A crocodile crawls from the flooded driveway of a home in Townsville, Australia, on 3 February 2019. Photo: Erin Hahn / AFP / Getty Images

By Guy Davies
4 February 2019

LONDON (ABC News) – The Australian government is warning citizens to be on the look out for crocodiles and snakes in the streets amid severe rainfall and flooding in north Queensland over the past few days.

“Crocodiles prefer calmer waters and they may move around in search of a quiet place to wait for floodwaters to recede,” Leeanne Enoch, Queensland's minister for environment, said in a statement Monday.

She continued, “Crocodiles may be seen crossing roads, and when flooding recedes, crocodiles can turn up in unusual places such as farm dams or waterholes where they have not been seen before. Similarly, snakes are very good swimmers and they too may turn up unexpectedly.”

The coastal city of Townsville has been the most affected by the flooding. Local media outlet 7news posted a video on Twitter of an 11-foot crocodile crawling up a highway to the north of the city. One image of a crocodile roaming the streets has been shared over 20,000 times on Facebook.

Aerial view of a major intersection in the flooded Townsville suburb of Idalia, Australia on 4 February 2019. Photo: Getty

Townsville has been brought to a standstill by severe flooding after an all-time record rainfall, the premier of Queensland, Annastacia Palaszczuk, said Saturday. The town has experienced the equivalent of 3.2 feet of rainfall over the past week. […]

"It's basically not just a one in 20-year event, it's a one in 100-year event," she said Saturday, according to the AFP.

Heavy rain continues to drench Townsville, with 6 to 10 inches of rainfall lashing the city since Sunday morning, according to the Townsville Bulletin. Around 17,000 properties in Townsville are believed to be without power.

The Queensland Bureau of Meteorology issued a major flood warning for Townsville on Sunday night, saying that “conditions will change rapidly & continuously” due to “unprecedented areas of flooding.” [more]

Crocodile warning issued as Australian city faces 'unprecedented' levels of flooding

Aerial view of the Ross River Dam, near the north Queensland city of Townsville, after authorities opened the floodgates on 3 February 2019, deliberately flooding about 2,000 homes. Photo: ABC News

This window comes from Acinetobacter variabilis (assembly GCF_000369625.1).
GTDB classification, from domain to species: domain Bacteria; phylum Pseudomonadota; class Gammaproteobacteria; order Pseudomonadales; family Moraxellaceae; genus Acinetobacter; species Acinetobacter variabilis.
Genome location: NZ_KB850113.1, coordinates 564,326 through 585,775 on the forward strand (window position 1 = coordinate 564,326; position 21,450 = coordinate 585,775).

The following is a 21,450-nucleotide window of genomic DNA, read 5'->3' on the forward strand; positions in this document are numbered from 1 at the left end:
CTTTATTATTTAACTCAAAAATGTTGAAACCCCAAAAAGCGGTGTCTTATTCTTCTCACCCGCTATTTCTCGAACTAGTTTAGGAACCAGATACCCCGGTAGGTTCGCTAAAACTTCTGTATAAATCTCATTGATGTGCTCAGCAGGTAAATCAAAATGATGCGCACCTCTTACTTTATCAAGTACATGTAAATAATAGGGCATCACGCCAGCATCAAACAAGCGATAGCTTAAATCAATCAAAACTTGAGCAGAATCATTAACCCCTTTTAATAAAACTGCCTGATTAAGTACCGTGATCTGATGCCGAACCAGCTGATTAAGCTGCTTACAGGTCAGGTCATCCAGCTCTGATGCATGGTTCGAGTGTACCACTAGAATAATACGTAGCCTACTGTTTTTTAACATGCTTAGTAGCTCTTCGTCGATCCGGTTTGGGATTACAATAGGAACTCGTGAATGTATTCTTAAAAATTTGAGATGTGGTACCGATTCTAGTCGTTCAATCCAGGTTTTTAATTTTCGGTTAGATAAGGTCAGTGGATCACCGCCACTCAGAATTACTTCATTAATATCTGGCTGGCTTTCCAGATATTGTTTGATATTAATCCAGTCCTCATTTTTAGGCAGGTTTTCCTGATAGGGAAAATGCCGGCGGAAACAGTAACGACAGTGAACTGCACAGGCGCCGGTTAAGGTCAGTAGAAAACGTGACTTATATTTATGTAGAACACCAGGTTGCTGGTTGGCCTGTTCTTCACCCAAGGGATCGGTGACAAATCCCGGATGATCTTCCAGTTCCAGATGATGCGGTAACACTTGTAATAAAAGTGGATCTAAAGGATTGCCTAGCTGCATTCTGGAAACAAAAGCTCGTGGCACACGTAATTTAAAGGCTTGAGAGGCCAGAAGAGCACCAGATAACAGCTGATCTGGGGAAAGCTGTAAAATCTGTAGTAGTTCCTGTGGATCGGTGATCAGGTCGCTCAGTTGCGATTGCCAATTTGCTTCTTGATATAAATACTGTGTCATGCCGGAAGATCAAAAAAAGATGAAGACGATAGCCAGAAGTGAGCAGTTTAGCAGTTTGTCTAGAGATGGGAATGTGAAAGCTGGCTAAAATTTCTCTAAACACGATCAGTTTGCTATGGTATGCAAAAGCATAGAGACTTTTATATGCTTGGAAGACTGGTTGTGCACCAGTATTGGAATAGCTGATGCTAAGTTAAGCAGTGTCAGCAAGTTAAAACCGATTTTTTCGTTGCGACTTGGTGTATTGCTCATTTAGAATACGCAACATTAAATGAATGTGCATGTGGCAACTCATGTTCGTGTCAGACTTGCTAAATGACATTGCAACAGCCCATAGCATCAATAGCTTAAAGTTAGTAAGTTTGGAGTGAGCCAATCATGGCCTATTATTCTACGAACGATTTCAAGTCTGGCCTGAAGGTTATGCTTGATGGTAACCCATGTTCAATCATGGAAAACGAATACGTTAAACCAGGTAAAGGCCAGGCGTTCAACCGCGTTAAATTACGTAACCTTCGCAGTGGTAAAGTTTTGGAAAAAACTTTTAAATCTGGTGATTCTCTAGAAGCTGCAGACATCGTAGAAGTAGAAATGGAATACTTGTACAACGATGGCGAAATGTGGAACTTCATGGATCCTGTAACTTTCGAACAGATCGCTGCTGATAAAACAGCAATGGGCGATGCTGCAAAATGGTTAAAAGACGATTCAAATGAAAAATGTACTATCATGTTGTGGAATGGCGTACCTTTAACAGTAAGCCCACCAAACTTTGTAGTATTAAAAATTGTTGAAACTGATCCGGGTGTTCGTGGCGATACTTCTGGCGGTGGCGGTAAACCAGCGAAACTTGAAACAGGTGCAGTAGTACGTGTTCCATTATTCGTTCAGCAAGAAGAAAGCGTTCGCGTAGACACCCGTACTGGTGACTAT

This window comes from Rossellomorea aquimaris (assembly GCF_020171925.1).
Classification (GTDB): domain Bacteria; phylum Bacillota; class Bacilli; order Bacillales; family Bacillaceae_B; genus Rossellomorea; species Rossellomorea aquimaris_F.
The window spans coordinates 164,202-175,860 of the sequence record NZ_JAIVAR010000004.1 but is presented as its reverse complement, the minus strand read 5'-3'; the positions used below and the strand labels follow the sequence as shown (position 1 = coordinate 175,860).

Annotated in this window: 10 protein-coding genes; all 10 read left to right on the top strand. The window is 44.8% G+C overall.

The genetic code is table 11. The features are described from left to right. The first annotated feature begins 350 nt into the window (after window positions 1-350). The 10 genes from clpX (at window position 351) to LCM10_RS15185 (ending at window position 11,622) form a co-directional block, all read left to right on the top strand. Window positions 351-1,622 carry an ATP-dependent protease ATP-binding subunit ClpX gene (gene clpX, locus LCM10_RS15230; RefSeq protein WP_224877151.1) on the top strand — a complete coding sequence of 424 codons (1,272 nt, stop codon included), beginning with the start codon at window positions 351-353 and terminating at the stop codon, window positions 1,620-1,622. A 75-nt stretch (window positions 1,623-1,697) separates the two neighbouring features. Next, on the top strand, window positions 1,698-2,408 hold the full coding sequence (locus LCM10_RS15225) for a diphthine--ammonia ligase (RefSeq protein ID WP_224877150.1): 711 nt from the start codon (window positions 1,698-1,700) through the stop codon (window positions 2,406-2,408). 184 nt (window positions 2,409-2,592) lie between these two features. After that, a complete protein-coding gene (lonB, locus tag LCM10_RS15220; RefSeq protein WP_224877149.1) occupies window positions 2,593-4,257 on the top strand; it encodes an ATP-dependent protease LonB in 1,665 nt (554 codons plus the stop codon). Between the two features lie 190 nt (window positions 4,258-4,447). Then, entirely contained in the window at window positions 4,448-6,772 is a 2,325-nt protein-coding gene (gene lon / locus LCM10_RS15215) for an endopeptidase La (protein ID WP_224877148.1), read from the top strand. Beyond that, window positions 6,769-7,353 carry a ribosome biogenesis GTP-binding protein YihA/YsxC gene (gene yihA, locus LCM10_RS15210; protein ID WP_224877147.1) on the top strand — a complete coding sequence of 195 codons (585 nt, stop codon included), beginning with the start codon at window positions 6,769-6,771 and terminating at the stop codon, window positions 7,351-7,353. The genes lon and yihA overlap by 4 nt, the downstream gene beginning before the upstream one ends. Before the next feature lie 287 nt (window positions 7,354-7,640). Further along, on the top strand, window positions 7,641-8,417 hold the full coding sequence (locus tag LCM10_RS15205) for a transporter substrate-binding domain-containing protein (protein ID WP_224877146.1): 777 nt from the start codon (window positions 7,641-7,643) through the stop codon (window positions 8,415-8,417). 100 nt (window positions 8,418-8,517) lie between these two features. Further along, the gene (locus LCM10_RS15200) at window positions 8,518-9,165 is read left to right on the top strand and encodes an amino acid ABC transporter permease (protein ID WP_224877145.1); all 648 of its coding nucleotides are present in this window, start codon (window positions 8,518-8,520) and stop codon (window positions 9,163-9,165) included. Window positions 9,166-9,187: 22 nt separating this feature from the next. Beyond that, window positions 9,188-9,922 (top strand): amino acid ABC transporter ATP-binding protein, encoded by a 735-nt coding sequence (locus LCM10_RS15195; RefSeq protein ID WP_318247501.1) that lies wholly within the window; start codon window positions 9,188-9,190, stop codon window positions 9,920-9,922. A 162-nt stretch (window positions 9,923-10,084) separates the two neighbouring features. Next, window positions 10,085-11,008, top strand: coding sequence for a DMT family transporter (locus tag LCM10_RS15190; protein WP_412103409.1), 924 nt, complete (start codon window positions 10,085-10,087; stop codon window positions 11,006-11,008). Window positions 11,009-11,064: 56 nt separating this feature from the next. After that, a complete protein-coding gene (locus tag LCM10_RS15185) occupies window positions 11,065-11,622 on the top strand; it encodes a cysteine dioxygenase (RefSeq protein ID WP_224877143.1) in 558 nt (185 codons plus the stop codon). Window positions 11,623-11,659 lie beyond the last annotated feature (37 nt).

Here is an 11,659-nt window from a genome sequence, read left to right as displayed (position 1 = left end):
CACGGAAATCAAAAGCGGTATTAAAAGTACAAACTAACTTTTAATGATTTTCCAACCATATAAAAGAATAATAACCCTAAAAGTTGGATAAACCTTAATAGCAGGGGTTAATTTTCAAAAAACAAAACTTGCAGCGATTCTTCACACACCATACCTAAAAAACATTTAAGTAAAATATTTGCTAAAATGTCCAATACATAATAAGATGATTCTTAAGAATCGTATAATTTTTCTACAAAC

By Ben Smee
4 February 2019

TOWNSVILLE (The Guardian) – After eight days of heavy monsoonal rain, authorities in the north Queensland city of Townsville had no choice but to open the floodgates of the Ross River Dam, deliberately flooding about 2,000 homes.

The decision was made as the Queensland government also published a warning to people to beware of crocodiles, snakes and other wildlife, which were reported to have left the swollen river and headed into some suburban areas.

Some parts of Queensland have had more than 1.5m of rain since last weekend. At Ingham, north of Townsville, 419mm fell in a single day on Sunday.

At Townsville almost 1m was recorded at Townsville airport across eight days of torrential rain. The average annual rainfall for the same weather gauge is 1127.9mm.

In parts of north Queensland, monsoonal rains have bucketed more water in eight days than in a typical year. The Ross River dam above Townsville was measured at a remarkable 247% capacity on Sunday night before the decision was made to release more water, in an attempt to avert a catastrophic collapse.

With the floodgates fully open, about 1,900 cubic metres of water a second was released. That stabilised the dam, which on Monday afternoon was holding 523,475 megalitres, or 225% its typical capacity.

But the fast-flowing water release caused the Ross River to break its banks and inundate several low-lying areas on Townsville’s south side. […]

An aerial view shows houses inundated with flood waters in Townsville, Queensland, Australia, 4 February 2019. Photo: Dave Acree / EPA / Shutterstock

Andrew Roberts said he was more worried about being eaten by a crocodile in his Townsville home than chest-high water surging through the ground floor.

“It’s a little bit scary because, when it floods in Townsville, the crocs get into the water.”

Roberts, who lives in low-lying Hermit Park, was also angry about the decision to release water from the Ross River dam.

“We were lambs to the slaughter,” he said. “Our homes have been sacrificed to save the rest of Townsville. It should never have been this bad. Why didn’t they have releases earlier and give the water a chance to get away?

“Heads should roll over this.” […]

Prof Jamie Pittock from the Fenner School of Environment and Society at the Australian National University said the need to spill water from the dam highlighted the limits to using dams for flood control.

“Dams cannot control the biggest floods,” Pittock said. “Large flood return frequency is projected to worsen with climate change.” [more]

Australian authorities deliberately flood 2,000 Queensland homes after record downpours



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